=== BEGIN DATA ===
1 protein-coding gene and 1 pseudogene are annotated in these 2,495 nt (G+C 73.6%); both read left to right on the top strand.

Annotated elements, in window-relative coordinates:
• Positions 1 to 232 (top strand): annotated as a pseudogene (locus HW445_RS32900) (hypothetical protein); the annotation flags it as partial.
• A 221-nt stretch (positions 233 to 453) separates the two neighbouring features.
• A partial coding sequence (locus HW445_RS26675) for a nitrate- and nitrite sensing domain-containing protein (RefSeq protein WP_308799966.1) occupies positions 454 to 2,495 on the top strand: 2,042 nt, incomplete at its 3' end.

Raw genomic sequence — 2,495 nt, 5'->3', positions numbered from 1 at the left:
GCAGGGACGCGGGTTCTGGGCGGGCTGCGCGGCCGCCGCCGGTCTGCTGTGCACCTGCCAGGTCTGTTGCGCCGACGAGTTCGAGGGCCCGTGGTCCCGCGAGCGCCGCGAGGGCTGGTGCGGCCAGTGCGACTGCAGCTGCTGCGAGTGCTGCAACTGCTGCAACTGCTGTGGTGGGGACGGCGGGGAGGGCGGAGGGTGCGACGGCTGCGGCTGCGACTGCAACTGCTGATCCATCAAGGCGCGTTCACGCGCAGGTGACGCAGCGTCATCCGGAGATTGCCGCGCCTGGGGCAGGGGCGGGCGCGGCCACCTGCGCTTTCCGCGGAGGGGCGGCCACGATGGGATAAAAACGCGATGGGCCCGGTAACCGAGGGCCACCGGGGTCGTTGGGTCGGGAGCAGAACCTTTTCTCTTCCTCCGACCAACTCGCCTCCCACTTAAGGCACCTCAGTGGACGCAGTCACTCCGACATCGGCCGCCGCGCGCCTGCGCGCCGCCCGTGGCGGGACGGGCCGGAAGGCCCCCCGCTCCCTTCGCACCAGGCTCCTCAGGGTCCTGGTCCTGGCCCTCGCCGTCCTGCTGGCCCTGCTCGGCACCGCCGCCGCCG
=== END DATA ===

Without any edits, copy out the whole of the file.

1 protein-coding gene and 1 pseudogene are annotated in these 2,495 nt (G+C 73.6%); both read left to right on the top strand.

Annotated elements, in window-relative coordinates:
• Positions 1 to 232 (top strand): annotated as a pseudogene (locus HW445_RS32900) (hypothetical protein); the annotation flags it as partial.
• A 221-nt stretch (positions 233 to 453) separates the two neighbouring features.
• A partial coding sequence (locus HW445_RS26675) for a nitrate- and nitrite sensing domain-containing protein (RefSeq protein WP_308799966.1) occupies positions 454 to 2,495 on the top strand: 2,042 nt, incomplete at its 3' end.

Raw genomic sequence — 2,495 nt, 5'->3', positions numbered from 1 at the left:
GCAGGGACGCGGGTTCTGGGCGGGCTGCGCGGCCGCCGCCGGTCTGCTGTGCACCTGCCAGGTCTGTTGCGCCGACGAGTTCGAGGGCCCGTGGTCCCGCGAGCGCCGCGAGGGCTGGTGCGGCCAGTGCGACTGCAGCTGCTGCGAGTGCTGCAACTGCTGCAACTGCTGTGGTGGGGACGGCGGGGAGGGCGGAGGGTGCGACGGCTGCGGCTGCGACTGCAACTGCTGATCCATCAAGGCGCGTTCACGCGCAGGTGACGCAGCGTCATCCGGAGATTGCCGCGCCTGGGGCAGGGGCGGGCGCGGCCACCTGCGCTTTCCGCGGAGGGGCGGCCACGATGGGATAAAAACGCGATGGGCCCGGTAACCGAGGGCCACCGGGGTCGTTGGGTCGGGAGCAGAACCTTTTCTCTTCCTCCGACCAACTCGCCTCCCACTTAAGGCACCTCAGTGGACGCAGTCACTCCGACATCGGCCGCCGCGCGCCTGCGCGCCGCCCGTGGCGGGACGGGCCGGAAGGCCCCCCGCTCCCTTCGCACCAGGCTCCTCAGGGTCCTGGTCCTGGCCCTCGCCGTCCTGCTGGCCCTGCTCGGCACCGCCGCCGCCG